Friday, April 21, 2017

On Kael's Review of Bonnie and Clyde

This week in my class, Writing About Film, we are reading Pauline Kael's review of Bonnie and Clyde (Arthur Penn, 1967) and Vivian Sobchack's essay on violence in American cinema. I referenced Sobchack's essay in my post about Logan (James Mangold, 2017). I would like to say something about Kael's essay.

We give our students rules about writing and all the great writers break them over and over again. I teach my students a specific paragraph structure, with the hopes that it will teach them a measure of precision, and then I give them a 20-page essay, with long paragraphs, some of which exceed the length of a page. Kael notes counter-claims but doesn't provide sources for other critics. She rants. She can't stop herself from indulging her visceral pleasure. Film studies academics talk like this over drinks in between conference presentations, but never in the conference presentation. We'll write this way in Facebook posts, but never for publication. The few of us who try to write about performance will never manage a stretch like this on Warren Beatty's Clyde Barrow, a stretch which doesn't even make up half of one of her paragraphs. The passage could be a defense of her own strategies as a critic:

As Clyde, Beatty is good with his eyes and mouth and his hat, but his body is still inexpressive; he doesn't have a trained actor's use of his body, and watching him move, one is never for a minute convinced he's impotent. It is, however, a tribute to his performance that one singles this failure out. his slow timing works perfectly in the sequence in which he offers the dispossessed farmer his gun; there may not be another actor who would have dared to prolong the scene that way, and the prolongation until the final "We rob banks" gives the sequence its comic force. I have suggested elsewhere that one of the reasons that rules are impossible in the arts is that in movies (and in other arts, too) the new "genius" -- the genuine as well as the fraudulent or the dubious -- is often the man who has enough audacity, or is simpleminded enough, to do what others had the good taste not to do. Actors before Brando did not mumble and scratch and show their sweat; dramatists before Tennessee Williams did not make explicit a particular substratum of American erotic fantasy; movie directors before Orson Welles did not dramatize the techniques of film-making; directors before Richard Lester did not lay out the whole movie as cleverly as the opening credits; actresses before Marilyn Monroe did not make an asset of their ineptitude by turning faltering misreadings into an appealing style. Each, in a large way, did something that people had always enjoyed and were often embarrassed or ashamed about enjoying. Their "bad taste" shaped a new accepted taste. Beatty's non-actor's "bad" timing may be this kind of "genius"; we seem to be watching him think out his next move.
I know someone who told me that he never much cared for Beatty because he was always ACTING, consciously performing, telegraphing his movements second-by-second so that you were never surprised by any one of his line readings or movements. He was in his youth what his contemporaries Jack Nicholson, Dustin Hoffman, Robert De Niro, and Al Pacino became by the time they hit 50. But Bonnie and ClydeMcCabe and Mrs. Miller (Robert Altman, 1971), and Shampoo (Hal Ashby, 1975) gave Beatty the right roles. In each film, he plays performers. And Clyde Barrow is the absolute performer, a figure who, within the world of the film, is imitating an idea of himself in the press, and, for Beatty, imitating, and at times besting, his predescessors in Hollywood gangster films. Bradley Cooper did this sort of thing well and Christian Bale did it poorly in American Hustle (David O. Russell, 2013).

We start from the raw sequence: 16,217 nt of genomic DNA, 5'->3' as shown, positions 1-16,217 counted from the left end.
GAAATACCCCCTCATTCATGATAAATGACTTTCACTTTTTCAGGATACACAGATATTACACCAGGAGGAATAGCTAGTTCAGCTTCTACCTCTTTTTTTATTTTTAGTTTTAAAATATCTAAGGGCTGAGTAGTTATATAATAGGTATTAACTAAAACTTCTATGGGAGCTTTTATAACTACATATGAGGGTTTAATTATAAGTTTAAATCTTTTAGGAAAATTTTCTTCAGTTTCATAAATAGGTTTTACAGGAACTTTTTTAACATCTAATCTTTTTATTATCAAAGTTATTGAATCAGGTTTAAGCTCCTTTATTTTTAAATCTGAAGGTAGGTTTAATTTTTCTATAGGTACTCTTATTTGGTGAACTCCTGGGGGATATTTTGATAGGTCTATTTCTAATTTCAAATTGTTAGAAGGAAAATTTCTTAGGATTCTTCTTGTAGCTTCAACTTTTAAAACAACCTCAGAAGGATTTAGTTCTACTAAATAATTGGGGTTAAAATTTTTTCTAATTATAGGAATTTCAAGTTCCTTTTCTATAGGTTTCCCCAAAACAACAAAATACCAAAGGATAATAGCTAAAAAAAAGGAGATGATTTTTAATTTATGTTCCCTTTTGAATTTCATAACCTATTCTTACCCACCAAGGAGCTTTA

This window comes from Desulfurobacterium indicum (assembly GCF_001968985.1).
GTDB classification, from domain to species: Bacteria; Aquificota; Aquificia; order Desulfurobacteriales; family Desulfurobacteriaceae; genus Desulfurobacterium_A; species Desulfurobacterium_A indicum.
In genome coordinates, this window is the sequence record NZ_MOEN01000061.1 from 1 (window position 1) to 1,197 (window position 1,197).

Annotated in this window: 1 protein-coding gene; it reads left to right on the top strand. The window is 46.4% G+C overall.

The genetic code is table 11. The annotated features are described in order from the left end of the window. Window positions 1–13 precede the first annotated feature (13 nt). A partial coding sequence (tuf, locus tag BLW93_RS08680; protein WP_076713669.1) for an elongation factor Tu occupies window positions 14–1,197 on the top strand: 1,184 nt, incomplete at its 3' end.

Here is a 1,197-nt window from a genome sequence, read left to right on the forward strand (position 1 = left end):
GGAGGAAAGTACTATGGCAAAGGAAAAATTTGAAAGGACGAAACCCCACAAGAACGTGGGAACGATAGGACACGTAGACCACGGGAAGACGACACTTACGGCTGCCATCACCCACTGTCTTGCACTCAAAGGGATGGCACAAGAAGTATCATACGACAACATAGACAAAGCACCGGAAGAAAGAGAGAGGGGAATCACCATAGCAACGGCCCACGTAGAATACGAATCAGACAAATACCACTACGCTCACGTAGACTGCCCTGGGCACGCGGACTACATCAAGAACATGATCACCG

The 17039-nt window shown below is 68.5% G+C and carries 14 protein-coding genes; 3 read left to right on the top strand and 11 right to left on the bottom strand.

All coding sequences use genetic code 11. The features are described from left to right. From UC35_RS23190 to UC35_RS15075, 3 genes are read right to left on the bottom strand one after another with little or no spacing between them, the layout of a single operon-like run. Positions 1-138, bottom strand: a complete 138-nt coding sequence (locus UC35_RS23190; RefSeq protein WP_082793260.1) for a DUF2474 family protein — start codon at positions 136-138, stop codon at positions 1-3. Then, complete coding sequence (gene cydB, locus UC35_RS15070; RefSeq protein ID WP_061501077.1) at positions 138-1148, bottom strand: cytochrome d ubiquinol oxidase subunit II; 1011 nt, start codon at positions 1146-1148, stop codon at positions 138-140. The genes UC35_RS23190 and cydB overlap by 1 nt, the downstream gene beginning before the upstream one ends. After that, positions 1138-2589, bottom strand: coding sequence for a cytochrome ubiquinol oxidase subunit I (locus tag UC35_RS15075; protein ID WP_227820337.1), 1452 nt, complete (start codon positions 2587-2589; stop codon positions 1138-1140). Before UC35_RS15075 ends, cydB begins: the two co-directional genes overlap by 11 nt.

But let's go back to Kael's language, because I would love to be able to write this sentence: "As Clyde, Beatty is good with his eyes and mouth and his hat, but his body is still inexpressive; he doesn't have a trained actor's use of his body, and watching him move, one is never for a minute convinced he's impotent." There are only so many people who understand what it means for an actor to be good both with his face as well as his clothes, and what it means for the body to remain inexpressive, and to know why not looking like a "trained actor" might be a good thing. But I also love the steady beat of the "and" in the second clause, with the abrupt falling line "but his body is still inexpressive." This sentence captures the thrill of watching moving human bodies on screen. The voice captures the way our minds process a performance that occurs over a period of time, from moment to moment. And the list of other artists speaks to the catalogue a cinephile always keeps in his or her memory, always recalling during the period of time while he or she is watching that body.

There is too much writing in Film Studies that is indifferent to style and voice, that ignores the way we talk about movies when our students aren't listening. And so when outsiders hear us talk, it's no wonder so many of them are baffled and say, "Do you even LIKE movies?"


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